Source: West Briton
A NEW dawn has broken for struggling Truro City Football Club after it was almost forced out of business.
The 123-year-old club came within a hair's breadth of being thrown out of the league before three local businessmen stepped in.
Its demise was already being reported when, just after 5pm on Friday, it emerged that nightclub owners and a taxi boss had stumped up £50,000 to keep it playing at least until the end of the season.
Pete and Jason Masters from the city's L2 nightclub and Philip Perryman, owner of A2B Taxis of Truro, decided on Friday afternoon to put up the bond demanded by the Football Conference as a condition of Truro staying in the league.
Mr Perryman said: "We didn't want to see Truro City go down.
"We have a long way to go to get it right and go forward.
"We heard the other party had pulled out and we jumped in and took over."
The businessmen held a meeting with fans at Treyew Road on Monday evening.
Truro City went into administration after former chairman Kevin Heaney was declared bankrupt.
Negotiations are now taking place to establish a full sale of the club to the new trio, who promise a break with the past.
In a message to fans the businessmen invoked a quotation from late Liverpool Football Club manager Bill Shankly, who said: "At a football club there's a holy trinity – the players, the manager and the supporters. Directors don't come into it. They are only there to sign the cheques."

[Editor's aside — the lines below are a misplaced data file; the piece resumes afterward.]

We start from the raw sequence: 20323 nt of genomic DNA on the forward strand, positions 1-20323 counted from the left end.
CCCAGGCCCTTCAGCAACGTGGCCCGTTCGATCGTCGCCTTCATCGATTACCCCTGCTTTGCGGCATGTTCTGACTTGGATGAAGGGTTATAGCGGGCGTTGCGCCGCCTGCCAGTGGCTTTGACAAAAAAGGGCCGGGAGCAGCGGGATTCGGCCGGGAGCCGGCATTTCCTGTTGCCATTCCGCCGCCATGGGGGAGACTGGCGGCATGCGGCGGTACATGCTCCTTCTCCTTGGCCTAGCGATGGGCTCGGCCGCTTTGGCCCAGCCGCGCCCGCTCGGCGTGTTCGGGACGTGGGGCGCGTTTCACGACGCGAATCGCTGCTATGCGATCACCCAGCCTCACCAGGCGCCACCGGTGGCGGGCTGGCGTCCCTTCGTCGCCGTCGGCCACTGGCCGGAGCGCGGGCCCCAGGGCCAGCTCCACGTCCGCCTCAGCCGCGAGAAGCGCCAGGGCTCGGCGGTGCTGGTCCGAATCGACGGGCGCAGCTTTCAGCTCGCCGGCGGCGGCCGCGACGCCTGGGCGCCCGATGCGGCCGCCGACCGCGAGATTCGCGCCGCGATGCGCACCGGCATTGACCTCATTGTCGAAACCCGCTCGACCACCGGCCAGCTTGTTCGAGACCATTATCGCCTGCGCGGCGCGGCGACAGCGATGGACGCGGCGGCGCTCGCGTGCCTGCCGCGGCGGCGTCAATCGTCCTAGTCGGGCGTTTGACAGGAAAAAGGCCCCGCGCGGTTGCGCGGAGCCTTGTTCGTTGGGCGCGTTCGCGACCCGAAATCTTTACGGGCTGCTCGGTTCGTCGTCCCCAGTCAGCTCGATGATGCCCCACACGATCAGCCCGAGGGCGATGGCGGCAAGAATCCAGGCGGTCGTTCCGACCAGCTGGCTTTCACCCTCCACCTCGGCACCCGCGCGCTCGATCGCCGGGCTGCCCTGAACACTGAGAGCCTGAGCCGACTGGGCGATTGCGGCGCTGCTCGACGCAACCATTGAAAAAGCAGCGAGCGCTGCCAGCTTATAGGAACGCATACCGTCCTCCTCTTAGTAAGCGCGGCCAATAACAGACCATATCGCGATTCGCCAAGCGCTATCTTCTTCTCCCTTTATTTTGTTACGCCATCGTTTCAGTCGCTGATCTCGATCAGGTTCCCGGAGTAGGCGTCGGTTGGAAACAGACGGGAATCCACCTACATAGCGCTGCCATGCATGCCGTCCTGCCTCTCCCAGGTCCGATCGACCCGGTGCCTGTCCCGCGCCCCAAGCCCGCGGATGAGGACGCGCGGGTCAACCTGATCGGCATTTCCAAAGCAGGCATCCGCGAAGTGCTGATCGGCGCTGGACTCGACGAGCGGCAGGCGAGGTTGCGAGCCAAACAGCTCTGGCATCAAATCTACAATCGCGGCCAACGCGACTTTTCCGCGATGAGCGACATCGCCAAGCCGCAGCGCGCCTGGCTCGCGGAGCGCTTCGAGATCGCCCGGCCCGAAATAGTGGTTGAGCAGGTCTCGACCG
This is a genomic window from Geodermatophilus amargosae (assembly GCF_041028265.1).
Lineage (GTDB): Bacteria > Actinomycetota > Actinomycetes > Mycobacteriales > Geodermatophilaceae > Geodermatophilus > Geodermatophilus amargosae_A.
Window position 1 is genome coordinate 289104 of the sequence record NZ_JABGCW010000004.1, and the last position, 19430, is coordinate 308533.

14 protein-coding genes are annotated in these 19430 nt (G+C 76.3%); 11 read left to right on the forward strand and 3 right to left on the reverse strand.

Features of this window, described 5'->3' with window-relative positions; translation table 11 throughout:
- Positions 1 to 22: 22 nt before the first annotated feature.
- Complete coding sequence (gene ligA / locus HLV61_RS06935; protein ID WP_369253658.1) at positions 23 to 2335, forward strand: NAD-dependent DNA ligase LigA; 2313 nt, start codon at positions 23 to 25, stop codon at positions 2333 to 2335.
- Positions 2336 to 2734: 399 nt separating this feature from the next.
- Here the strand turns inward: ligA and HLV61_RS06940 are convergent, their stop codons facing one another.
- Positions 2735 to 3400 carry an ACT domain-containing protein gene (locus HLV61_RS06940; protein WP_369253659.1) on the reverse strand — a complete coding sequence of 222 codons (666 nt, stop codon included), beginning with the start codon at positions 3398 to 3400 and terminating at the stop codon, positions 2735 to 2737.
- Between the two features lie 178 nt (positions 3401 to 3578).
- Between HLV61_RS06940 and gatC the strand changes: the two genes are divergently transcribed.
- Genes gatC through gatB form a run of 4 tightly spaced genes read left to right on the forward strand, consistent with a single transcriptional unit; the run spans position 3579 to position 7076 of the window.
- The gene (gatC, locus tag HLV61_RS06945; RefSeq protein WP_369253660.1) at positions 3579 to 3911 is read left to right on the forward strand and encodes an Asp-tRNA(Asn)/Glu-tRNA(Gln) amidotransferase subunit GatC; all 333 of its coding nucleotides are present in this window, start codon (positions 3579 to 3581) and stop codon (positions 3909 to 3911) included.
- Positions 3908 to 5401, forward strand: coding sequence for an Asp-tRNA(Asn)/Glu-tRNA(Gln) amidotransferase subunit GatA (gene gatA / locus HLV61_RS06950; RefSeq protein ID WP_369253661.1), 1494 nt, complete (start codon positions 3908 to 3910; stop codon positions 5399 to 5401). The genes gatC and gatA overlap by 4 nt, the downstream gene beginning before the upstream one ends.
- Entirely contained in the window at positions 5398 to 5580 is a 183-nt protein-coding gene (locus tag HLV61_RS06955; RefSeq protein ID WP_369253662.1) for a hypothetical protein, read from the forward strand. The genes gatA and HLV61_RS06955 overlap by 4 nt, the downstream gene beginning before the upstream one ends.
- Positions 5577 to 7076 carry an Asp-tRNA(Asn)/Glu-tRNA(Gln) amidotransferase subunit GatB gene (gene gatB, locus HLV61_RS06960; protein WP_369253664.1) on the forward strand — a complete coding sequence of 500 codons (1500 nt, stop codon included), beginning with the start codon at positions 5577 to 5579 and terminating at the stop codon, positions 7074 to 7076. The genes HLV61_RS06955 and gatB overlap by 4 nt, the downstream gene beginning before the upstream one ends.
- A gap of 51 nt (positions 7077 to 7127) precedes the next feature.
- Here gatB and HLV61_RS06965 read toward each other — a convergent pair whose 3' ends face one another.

The administrators had believed they were on the verge of signing a deal with another businessman, thought to have been Tony Murtagh from Truro's The Money Group, but this fell through at the last minute.
The West Briton discovered that a company called Truro City Football Club 2012 had been registered at Companies House on October 17, with Mr Murtagh as a director.
Mr Murtagh was not available to comment.
The administrators thanked everybody involved in saving the club but warned of tough times ahead.
Kate Breese, from administrators Walsh Taylor, said: "We were on the deathbed and we've come round but there's a lot to do until the club is safe."
She asked for support at home games so gate receipts would keep the club running until a sale was completed.